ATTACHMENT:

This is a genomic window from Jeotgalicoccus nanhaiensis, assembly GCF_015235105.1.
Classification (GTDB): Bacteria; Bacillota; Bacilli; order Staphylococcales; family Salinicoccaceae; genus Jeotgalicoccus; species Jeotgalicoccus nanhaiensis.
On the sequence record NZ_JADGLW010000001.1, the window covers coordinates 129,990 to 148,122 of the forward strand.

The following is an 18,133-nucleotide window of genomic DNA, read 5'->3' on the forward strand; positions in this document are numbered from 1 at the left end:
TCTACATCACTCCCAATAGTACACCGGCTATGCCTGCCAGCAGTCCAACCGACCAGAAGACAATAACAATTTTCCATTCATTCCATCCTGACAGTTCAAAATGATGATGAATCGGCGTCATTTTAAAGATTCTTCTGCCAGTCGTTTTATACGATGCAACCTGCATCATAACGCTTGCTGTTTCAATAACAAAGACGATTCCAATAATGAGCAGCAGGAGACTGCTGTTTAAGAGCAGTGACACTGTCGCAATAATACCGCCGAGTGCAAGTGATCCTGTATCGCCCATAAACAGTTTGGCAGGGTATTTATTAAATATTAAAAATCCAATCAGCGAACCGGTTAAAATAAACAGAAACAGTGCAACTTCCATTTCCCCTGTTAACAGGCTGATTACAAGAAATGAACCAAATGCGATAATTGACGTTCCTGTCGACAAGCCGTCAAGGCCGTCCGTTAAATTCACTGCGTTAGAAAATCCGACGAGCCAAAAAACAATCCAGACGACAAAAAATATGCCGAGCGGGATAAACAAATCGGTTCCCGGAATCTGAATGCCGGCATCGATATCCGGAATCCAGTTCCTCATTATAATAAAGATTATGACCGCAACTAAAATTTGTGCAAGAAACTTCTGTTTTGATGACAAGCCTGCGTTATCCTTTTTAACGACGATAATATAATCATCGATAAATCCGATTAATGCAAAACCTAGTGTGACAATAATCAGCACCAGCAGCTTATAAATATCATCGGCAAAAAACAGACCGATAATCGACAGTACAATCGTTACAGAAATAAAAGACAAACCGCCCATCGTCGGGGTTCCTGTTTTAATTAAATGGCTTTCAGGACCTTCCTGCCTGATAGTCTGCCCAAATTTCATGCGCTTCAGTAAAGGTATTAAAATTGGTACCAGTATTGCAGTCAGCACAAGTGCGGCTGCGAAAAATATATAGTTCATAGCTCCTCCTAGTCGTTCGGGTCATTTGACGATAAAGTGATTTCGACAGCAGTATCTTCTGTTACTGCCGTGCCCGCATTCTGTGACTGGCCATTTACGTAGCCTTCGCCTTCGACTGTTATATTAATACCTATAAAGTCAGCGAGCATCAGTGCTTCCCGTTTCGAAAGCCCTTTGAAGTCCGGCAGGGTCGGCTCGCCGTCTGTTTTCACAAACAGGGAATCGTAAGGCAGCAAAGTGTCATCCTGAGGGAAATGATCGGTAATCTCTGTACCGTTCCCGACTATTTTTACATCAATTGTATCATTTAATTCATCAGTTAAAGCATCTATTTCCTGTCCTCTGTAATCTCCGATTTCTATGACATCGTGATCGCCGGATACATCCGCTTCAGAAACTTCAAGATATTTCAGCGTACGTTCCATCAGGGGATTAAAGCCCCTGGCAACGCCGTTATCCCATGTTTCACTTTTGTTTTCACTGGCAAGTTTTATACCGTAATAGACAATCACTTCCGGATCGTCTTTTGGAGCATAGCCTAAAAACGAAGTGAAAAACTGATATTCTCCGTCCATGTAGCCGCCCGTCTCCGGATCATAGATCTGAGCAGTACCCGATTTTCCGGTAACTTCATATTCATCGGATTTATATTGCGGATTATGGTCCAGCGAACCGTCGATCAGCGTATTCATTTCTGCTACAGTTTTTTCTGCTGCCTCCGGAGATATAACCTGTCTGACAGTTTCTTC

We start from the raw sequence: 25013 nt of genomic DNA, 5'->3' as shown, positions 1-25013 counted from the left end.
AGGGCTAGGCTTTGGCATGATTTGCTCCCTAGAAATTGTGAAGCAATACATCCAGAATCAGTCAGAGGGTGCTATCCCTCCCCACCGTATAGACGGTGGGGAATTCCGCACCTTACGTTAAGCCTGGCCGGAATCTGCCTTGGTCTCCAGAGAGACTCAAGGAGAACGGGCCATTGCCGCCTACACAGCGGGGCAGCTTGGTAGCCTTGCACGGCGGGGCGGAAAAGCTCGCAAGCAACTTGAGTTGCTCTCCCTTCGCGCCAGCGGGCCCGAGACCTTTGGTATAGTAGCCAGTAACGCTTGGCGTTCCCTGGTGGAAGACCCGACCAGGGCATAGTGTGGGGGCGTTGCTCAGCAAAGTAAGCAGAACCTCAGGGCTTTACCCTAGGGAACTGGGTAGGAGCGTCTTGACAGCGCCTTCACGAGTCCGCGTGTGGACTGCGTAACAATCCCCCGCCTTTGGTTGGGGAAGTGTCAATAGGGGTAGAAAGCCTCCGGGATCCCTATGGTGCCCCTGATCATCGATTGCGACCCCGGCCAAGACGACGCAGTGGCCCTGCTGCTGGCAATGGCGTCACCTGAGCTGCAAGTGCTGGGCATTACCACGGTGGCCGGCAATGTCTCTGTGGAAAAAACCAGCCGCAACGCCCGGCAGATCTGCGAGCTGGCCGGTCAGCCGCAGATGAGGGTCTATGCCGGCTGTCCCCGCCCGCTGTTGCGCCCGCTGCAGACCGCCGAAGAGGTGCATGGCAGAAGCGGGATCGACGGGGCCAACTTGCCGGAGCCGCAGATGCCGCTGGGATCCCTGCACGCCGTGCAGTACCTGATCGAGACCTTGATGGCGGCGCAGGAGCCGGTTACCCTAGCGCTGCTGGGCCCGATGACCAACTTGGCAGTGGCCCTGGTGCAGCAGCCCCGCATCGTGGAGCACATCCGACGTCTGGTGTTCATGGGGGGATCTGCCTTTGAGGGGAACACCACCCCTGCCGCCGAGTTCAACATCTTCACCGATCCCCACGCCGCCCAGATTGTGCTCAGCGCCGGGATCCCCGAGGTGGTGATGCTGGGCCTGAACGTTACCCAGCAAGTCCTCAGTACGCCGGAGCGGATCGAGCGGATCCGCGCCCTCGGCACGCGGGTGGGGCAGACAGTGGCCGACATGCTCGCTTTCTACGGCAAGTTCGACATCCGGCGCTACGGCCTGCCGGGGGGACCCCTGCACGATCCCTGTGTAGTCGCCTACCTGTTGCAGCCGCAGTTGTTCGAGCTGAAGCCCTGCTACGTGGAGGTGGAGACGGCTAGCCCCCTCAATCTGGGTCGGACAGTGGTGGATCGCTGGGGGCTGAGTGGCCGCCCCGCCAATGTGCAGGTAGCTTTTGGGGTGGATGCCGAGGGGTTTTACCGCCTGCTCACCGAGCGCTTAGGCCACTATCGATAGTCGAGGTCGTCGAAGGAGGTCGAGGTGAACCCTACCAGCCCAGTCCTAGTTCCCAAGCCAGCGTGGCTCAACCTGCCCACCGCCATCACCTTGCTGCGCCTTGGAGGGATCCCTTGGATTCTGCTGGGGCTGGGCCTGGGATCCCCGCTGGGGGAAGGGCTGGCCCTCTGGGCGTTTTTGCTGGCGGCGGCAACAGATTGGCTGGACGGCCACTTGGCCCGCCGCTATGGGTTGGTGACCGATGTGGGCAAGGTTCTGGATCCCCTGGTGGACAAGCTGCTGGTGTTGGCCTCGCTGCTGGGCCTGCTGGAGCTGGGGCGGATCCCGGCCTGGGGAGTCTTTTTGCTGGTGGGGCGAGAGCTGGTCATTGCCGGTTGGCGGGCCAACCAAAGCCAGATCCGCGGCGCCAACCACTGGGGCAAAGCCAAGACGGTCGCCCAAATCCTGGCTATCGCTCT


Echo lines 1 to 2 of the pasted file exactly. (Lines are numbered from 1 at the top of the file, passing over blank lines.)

This is a genomic window from Jeotgalicoccus nanhaiensis, assembly GCF_015235105.1.
Classification (GTDB): Bacteria; Bacillota; Bacilli; order Staphylococcales; family Salinicoccaceae; genus Jeotgalicoccus; species Jeotgalicoccus nanhaiensis.